Saturday, April 27, 2013

From the Mainland to Baja

Hola! Just catchin' up on the blog/Internet after several weeks on the Baja side of Mexico.  We'll be updating the blog over the next week or so...hope you're still enjoying the read...
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We had a good passage from Mazatlan over to the Sea of Cortez.  About 38 hours in all, got to sail about 5 hours of that.  It was nice to only have one overnight.  We made landfall at Muertos, just South of La Paz. 

Flying the spinnaker on the crossing.
Non-sailing friends sometimes wonder about our watch schedules.  I had recently asked some friends on what they do, as a couple, with overnights, as many were making the same passage.  I decided to stay up as late as I could (1AM) and let Rob sleep.  Then he got up at 1230AM anyway, helped me out with a neighboring ferry boat or tanker that was coming a little closer, and I went to bed.  I was up before 5AM and continued to be on watch until later in the morning.  We felt pretty good when we arrived in Muertos Bay, around 2-3PM.   We chatted with some neighboring sailors, and then decided to stay an extra day to enjoy the beautiful beach, and see who else would show up.  The sailboats that arrived included a big group of affectionately called “kid boats”, Northern Passage, Star Passage, Sweet Dreams, Resilience.  We spent the next full day on the beach, arriving by Stand up paddle boards, with beach toys, sunscreen and little money. It was refreshing having some hang-out time with the ladies, flying kites, watching the young boys skim board in the waves and girls prance on the beach.  The day ended with a great exploration to the Gran Sueno resort, where we were greeted from the grand staircase with a “Welcome Home”.  Sandy sailors, pool tables, a massive model train collection filling the upper lodge, quiet fountains, good food and beautiful views.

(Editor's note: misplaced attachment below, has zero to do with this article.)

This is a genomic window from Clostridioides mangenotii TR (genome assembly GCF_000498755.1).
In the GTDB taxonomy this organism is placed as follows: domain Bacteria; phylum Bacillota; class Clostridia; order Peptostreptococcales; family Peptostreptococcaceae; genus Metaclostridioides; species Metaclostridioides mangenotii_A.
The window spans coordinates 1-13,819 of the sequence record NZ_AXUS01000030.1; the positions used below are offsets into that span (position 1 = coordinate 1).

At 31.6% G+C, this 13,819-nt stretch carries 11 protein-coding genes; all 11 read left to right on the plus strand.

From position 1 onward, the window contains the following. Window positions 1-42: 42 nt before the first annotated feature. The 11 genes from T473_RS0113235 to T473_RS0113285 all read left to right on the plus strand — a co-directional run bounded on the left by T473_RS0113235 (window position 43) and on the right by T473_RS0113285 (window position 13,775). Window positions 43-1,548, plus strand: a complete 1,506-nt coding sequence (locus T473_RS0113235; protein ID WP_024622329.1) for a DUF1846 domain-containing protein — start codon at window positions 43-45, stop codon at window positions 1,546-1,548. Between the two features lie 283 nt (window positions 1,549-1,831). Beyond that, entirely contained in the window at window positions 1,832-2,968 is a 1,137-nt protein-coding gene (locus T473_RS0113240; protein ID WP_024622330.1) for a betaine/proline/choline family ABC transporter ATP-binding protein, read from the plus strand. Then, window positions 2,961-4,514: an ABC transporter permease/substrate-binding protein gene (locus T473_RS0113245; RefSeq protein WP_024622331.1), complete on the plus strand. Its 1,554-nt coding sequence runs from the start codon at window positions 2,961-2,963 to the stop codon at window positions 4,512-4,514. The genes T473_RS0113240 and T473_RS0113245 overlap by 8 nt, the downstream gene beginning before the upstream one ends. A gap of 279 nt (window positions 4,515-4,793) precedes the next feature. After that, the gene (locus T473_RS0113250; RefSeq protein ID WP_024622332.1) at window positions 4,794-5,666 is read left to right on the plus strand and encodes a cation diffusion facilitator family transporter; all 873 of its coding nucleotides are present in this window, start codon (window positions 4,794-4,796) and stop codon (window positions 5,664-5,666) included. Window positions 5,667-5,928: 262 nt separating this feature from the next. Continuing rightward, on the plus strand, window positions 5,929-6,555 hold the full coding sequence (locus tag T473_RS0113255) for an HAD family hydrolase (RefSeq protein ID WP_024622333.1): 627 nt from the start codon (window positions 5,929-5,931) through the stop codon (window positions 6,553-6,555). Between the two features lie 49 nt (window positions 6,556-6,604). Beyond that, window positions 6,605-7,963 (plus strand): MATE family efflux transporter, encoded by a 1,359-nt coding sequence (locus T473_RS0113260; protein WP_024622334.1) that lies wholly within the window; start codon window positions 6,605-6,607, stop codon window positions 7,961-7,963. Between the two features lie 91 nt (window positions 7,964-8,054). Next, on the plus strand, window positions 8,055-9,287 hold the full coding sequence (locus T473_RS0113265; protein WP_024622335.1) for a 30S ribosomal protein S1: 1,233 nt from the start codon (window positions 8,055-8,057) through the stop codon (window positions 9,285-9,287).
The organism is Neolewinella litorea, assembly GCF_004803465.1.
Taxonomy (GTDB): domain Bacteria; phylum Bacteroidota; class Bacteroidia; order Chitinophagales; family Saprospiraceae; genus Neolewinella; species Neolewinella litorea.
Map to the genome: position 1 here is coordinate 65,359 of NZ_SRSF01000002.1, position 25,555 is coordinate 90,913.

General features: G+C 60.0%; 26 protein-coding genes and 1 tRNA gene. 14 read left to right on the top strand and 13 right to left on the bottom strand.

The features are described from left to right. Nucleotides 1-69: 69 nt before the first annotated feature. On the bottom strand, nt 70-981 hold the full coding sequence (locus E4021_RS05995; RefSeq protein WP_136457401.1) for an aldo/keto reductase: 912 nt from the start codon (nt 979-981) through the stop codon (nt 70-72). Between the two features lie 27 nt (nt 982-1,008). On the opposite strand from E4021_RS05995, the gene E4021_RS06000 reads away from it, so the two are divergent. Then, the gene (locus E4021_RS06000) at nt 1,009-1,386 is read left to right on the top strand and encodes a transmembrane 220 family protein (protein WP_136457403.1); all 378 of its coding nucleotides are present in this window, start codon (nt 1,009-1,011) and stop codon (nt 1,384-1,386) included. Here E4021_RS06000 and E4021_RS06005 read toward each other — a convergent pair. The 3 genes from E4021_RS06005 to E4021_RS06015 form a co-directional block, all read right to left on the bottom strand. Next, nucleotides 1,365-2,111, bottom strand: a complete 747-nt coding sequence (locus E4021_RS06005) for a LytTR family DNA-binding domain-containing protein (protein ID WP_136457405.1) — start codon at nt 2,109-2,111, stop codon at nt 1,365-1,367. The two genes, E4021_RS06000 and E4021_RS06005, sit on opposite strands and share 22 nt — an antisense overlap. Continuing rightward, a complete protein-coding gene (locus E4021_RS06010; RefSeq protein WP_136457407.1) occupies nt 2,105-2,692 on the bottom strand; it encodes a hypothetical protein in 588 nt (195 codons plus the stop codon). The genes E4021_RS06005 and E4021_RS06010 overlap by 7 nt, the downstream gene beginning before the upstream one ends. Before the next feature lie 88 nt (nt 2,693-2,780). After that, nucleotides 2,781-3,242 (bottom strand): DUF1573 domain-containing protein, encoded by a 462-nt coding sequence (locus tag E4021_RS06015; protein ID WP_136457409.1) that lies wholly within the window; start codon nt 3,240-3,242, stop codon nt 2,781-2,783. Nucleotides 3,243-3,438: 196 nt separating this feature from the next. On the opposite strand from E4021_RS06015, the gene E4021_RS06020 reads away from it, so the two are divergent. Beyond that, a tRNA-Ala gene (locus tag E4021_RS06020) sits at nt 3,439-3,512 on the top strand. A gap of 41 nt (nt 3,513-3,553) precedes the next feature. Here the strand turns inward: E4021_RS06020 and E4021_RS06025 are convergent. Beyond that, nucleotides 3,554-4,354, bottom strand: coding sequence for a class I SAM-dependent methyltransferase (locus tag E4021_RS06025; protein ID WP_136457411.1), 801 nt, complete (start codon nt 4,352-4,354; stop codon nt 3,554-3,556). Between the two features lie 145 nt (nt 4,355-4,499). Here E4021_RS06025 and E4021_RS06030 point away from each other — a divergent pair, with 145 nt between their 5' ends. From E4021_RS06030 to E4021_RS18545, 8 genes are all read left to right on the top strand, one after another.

An interesting side note.  Ensenada de los Muertos or “Bay of the dead” is trying to rename themselves Ensenada de los Suenos, Bay of Dreams.   I guess the developers in the area are looking to solve a PR problem for visitors. (Rob)

The next morning we were up early, determined to sail out around the point, and up the Cerralvo Channel, which can get very windy.  The route took us past remote beaches with little developments.  We noted the location of Las Ventanas and Los Brailles, which are supposed to be meccas for windsurfing and kitesurfing.  The season starts there in November, so it is penciled in on our calendar for next fall.  Next stop was straight into Bonanza Bay, a huge horseshoe white beach where two other sailboats were quietly anchored.  We had a beautiful afternoon of exploring the long, shell strewn beach, accessed via our boards.  The sand was made up of little shells, each one was tumbled smooth from the waves.  We could see and hear on the radio other sailboats as they also made it up the channel and turned west and then south towards La Paz.  Our first plan was to go directly into the islands north of Laz to wait out the approaching Northerly winds, but we decided to head into the town of La Paz.  As Nancy described, “there is a galley emergency, we are down to the last tomato and onion”!   Rob happily obliged as he has heard many tales of the local watering hole named “The Shack”, which supposedly serves up vertically challenged hamburgers to enthusiastic patrons.


Sunrise in the Sea of Cortez

 
Ensenada de los Muertos



Train Collection at the Gran Sueno Hotel






Nancy arrives on Bonanza beach via Standup paddleboard




Amazing solitude in anchorage


A beach of sand and shells


Rob's new shell pedicure







1 comment:

  1. Love your photos! the water and solitude are so different to Mexico and here in Nuku Hiva.
    s/v Wizard

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